Clover Health set out to upend healthcare for aging Americans. 5 years and $925 million in funding later, it's proving more challenging than expected.


Vivek Garipalli (1)

  • If Vivek Garipalli, CEO and founder of Clover Health, could do it over again, he’s not sure he’d get into the health insurance business. 
  • “If I knew then what I know now, as to how hard that would be, I can’t say I would have done it again,” Garipalli, who founded Clover in 2014, told Business Insider onstage at an insurance technology conference in New York. 
  • Over the past five years, Clover’s brought in $925 million in funding. It now covers about 40,000 members.
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Vivek Garipalli never expected to get into the insurance business. 

After a career in finance, Garipalli, now the CEO of health insurer Clover Health, had been a cofounder of Ensemble Health Partners and CarePoint Health, a New Jersey-based health system, so he was used to being at odds with insurers. 

“I never thought, nor did I ever want to start an insurer,” Garipalli told Business Insider onstage at the Global Insurtech Leaders’ Summit in New York.

Nevertheless, Garipalli helped found an insurer in 2014. The company, called Clover Health, specializes in Medicare Advantage plans, which are privately run health plans for seniors.

Five years in, Clover’s raked in $925 million from investors and has more than 40,000 members. In March, Clover laid off 140 employees and the startup has struggled with billing and customer issues that impacted the plan’s standing with Medicare.

Now, it’s setting up shop in the Nashville area, branching out from its San Francisco headquarters, in continued pursuit of building a health plan that uses technology to better care for America’s seniors.  

Building Clover

At first, Clover wasn’t meant to be an insurer. Garipalli and his cofounder Kris Gale were interested in building a consumer-focused healthcare company aimed at making people healthier.

In particular, they thought it’d make sense to build that company for American seniors, who tend to interact with the healthcare system more frequently than healthy young people. 

“If  you’re going to create a consumer product generally you want your consumer to really care about that product,” Garipalli said. “Once you get to the 65 and over population, that population actually has healthcare as their most important purchasing decision annually.”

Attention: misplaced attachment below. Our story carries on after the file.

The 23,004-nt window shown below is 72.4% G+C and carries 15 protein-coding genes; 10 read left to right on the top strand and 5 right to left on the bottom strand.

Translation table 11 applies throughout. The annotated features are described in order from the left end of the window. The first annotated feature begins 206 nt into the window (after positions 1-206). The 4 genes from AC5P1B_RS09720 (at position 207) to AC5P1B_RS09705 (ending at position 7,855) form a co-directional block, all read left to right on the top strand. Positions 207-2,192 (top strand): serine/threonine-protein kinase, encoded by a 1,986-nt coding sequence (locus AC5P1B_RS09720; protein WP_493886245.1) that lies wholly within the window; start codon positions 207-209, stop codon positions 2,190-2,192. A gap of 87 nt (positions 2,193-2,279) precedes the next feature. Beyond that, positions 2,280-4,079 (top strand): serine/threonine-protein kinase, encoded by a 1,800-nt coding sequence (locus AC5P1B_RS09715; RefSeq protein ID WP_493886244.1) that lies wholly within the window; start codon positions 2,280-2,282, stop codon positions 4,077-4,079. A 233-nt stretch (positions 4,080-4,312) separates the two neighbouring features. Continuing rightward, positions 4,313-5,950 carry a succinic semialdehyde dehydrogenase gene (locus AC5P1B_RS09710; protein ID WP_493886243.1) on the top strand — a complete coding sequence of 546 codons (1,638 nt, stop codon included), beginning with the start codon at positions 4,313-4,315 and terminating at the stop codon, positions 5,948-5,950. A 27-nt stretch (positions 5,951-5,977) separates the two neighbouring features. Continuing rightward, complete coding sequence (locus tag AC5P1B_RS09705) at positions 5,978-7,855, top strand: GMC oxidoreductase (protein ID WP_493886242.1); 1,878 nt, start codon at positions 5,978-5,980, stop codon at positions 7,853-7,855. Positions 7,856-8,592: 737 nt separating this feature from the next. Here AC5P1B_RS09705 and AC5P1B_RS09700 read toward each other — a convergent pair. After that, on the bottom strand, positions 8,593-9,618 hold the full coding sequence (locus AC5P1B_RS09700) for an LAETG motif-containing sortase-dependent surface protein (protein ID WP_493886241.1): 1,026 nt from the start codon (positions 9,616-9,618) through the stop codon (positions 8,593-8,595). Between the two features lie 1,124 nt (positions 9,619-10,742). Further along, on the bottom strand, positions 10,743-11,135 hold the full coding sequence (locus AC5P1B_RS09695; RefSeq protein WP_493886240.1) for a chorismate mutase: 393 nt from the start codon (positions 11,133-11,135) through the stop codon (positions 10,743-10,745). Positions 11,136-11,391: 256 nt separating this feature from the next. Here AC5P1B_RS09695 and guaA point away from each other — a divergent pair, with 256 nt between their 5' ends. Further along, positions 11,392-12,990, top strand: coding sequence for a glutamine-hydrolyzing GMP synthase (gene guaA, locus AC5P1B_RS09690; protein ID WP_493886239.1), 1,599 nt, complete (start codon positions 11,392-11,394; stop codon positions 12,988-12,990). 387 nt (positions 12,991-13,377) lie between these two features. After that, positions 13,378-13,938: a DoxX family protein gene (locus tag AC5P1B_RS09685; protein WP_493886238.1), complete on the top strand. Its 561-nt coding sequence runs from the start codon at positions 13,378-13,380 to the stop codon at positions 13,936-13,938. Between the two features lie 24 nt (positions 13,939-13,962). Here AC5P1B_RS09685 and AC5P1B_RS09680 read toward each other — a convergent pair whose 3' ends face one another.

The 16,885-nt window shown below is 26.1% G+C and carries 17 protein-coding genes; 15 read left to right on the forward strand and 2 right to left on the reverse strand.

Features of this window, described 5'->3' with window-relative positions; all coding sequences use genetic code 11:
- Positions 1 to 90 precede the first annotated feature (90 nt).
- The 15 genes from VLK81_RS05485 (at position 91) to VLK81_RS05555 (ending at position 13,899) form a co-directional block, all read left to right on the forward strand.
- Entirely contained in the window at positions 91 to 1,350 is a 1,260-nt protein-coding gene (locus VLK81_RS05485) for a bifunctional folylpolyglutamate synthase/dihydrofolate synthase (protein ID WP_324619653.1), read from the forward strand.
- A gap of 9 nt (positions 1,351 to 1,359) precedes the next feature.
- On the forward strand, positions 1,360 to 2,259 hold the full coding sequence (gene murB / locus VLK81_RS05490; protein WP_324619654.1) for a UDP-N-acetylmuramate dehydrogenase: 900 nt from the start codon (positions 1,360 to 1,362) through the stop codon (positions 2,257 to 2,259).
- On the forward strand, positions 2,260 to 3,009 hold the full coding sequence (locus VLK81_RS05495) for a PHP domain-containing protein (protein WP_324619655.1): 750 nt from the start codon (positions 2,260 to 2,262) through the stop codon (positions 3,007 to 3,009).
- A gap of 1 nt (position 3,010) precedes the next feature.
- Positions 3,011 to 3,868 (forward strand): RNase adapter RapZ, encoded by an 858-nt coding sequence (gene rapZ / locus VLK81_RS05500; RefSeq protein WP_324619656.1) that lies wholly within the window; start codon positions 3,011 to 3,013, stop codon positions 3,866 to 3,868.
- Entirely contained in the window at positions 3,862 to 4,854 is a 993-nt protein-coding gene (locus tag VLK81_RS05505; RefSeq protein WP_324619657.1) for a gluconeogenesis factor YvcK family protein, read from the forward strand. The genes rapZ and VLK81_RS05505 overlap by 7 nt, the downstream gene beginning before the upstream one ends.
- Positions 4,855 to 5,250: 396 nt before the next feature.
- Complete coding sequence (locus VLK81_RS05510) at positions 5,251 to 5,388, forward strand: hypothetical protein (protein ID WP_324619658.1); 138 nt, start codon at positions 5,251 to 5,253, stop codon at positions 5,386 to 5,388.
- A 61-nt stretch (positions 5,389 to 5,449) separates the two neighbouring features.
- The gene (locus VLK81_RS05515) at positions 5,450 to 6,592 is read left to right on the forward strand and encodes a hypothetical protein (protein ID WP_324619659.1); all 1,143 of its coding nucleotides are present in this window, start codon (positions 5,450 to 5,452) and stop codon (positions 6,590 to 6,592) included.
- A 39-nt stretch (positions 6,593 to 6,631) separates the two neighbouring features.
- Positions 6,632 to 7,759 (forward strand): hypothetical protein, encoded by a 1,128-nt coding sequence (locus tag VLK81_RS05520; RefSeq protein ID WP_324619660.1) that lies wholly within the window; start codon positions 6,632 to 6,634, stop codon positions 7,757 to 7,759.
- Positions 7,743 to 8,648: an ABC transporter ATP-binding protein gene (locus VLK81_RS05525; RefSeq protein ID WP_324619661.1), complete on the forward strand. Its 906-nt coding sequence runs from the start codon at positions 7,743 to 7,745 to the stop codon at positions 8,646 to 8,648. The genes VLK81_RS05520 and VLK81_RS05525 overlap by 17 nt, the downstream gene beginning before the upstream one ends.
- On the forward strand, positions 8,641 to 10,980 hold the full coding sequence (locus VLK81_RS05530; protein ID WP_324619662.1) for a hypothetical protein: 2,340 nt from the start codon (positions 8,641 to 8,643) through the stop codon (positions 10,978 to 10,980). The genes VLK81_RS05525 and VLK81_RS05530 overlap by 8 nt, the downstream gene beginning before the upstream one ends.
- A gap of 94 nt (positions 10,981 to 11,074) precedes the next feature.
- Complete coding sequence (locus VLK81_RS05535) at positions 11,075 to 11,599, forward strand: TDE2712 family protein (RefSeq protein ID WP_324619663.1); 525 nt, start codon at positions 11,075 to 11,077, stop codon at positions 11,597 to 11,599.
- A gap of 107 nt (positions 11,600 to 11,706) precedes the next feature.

At first, Garipalli thought that might be possible by working with health insurers. He says he pitched big insurance companies that catered to seniors on the idea of developing a data platform that could help doctors take better care of patients. None of them were interested.

That meant Clover would have to go it alone and build its own health plan.

The effort proved to be more challenging than he expected.

“We felt the only way for our platform to be valuable, if it was inside our own insurance company,” Garipalli said. “If I knew then what I know now, as to how hard that would be, I can’t say I would have done it again.” 

Clover isn’t alone in trying to position itself as a friendlier version of health insurance, with the help of technology. It’s the pitch other health insurance startups like Bright Health, Oscar Health, and more recently Devoted Health are making to varying degrees.

Read more: Health insurance startups like Bright and Oscar have raked in $3 billion in venture funding. They’re using that war chest to plot out massive expansions across the US.

Moving through growing pains

Managing the health of its members hasn’t been easy. For instance, in early 2018, CNBC reported that it had billing issues related to lab tests. That hurt Clover’s standing with the CMS, and upset customers.

Clover’s still working to get to profitability as well. Clover lost $40.9 million in 2018 in New Jersey, according to a state insurance filing reviewed by Business Insider, a deeper loss than the $22 million the company lost in 2017. 

The company recruited more members in 2019. Clover had 40,137 Medicare Advantage members at the end of the first quarter of 2019, up from 32,425 at the end of 2018.

In January, Clover raised $500 million in a round led by Greenoaks Capital. Two months later, Clover laid off 25% of its employees, changing its focus to hiring people with more knowledge in the healthcare. That led to Clover opening an office in June in Nashville. For now, the company is maintaining its headquarters in San Francisco.

Plus, Garipalli noted that the Silicon Valley business model doesn’t work well in the health-tech sector. At tech startups, the goal is to raise money quickly and develop a strategy to grow quickly. That doesn’t work as well when an individual’s health is at stake. 

“Our consumers can’t show up at a pharmacy and have a denied prescription because of our error,” Garipalli said. “If we grew too fast and weren’t able to enroll their data fast enough, that stuff has real consequences.”

Over the next two years, Garipalli said he wants to publish peer-reviewed data to show how Clover members’ health outcomes compare to members in other plans. 

“That to us is really the holy grail,” Garipalli said. 

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